In August, car crash survivor Joe DiMeo underwent surgery at NYU Langone Health to have his badly burned face and hands replaced with those of a donor.
This complicated procedure — a double hand and face transplant — had only been attempted twice before. Both times, it ended in failure.
One recipient developed an infection and died within a month of the surgery, and the other had to have their new hands removed due to transplant rejection.
Five months after the surgery, DiMeo’s new face and hands show no signs of rejection, prompting NYU Langone to hail the operation as the world’s first successful double hand and face transplant.
First-of-Its Kind Face Transplant
DiMeo was driving home from his night shift at work in July 2018 when he fell asleep behind the wheel, causing the crash that left him with third-degree burns over 80 percent of his body.
After 20 reconstructive surgeries, he still had extensive injuries that affected his vision and ability to use his hands. That’s when his doctors decided that a double hand and face transplant was his best option for resuming an independent life.
“Joe was an ideal candidate for this procedure; he’s extremely motivated and dedicated to recovering the independence he lost after his accident,” Eduardo D. Rodriguez, who led the operation, said in a press release.
Before the doctors could give DiMeo a new face and hands, though, they needed to find a suitable donor — and that was a challenge.
Due to all of DiMeo’s previous skin grafts and blood transfusions, his immune system was incredibly sensitive — based on a test commonly given to organ recipients, his doctors determined he was likely to reject 94% of donor organs.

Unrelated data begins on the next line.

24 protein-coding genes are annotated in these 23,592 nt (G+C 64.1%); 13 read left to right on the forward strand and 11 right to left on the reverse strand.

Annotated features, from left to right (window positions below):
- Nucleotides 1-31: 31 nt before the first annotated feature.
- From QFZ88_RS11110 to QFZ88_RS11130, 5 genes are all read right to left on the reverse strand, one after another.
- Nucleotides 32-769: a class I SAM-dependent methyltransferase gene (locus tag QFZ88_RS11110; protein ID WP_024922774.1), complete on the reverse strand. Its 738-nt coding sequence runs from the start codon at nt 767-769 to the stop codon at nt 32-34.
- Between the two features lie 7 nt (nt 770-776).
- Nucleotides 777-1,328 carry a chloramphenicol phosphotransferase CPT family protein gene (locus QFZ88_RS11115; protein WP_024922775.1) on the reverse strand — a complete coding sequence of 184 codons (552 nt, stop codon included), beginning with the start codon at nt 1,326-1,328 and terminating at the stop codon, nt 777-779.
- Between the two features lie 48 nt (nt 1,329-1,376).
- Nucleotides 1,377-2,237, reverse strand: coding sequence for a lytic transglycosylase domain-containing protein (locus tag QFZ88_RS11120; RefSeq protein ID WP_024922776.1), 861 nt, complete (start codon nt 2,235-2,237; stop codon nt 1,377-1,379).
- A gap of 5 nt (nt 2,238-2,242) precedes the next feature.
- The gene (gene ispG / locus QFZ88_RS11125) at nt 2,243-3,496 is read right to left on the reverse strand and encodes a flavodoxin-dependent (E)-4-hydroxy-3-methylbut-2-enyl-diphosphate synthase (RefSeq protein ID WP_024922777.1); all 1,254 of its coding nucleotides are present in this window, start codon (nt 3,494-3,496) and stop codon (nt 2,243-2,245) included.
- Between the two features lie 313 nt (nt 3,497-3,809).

From the 6% he wasn’t likely to reject, the doctors needed to find a donor whose bone structure and skin tone was similar to his.
Ten months after DiMeo was added to the donor list, his doctors found their unicorn donor in Delaware, with the help of organ donor program Gift of Life.
“This transplant was possible because a selfless family said yes to this unique donation,” Richard D. Hasz Jr., vice president of clinical services for Gift of Life, said in the press release.
“The donor’s mother shares that she is proud and comforted that her son was able to help another young man while also saving and healing others through organ and tissue donation,” he continued.
Once the NYU Langone team had their donor, the next step was performing the double hand and face transplant, which they had practiced nearly a dozen times in the year prior — no easy feat given that many members of the team were being reassigned to COVID-19 units.
The complicated procedure required six surgical teams: one for each of the four hands and two faces involved. It took 23 hours, but the practice paid off.
“Ultimately, it went better than I ever expected,” Rodriguez said.
Avoiding Transplant Rejection
DiMeo has undergone several smaller follow-up surgeries since his double hand and face transplant. He also dedicates up to five hours a day to rehabilitation, which involves everything from speech therapy to learning how to whistle.
“Ultimately everything we do with him is with the goal of getting him back to the activities of everyday life he enjoyed before,” April D. O’Connell, clinical specialist for hand and upper extremity rehabilitation, said in the press release.
NYU Langone transplant surgeon Bruce E. Gelb credits a unique immunosuppression regimen and close monitoring with the team’s ability to avoid transplant rejection so far.
You got a new chance at life. You really can’t give up.
However, while the danger of rejection lessens with time, it never goes away completely with transplants — DiMeo will need to take meds for the rest of his life to try to prevent it.
That’s why it’s hard to say whether or not his is the first successful double hand and face transplant. Is five months without rejection enough? A year? Ten years?
Whatever the case, this is clearly the most successful attempt to date, and DiMeo is making the most of it — since the operation, he’s been weight training, playing with his dog, and even practicing his golf swing.
“You got a new chance at life,” he told the Associated Press. “You really can’t give up.”
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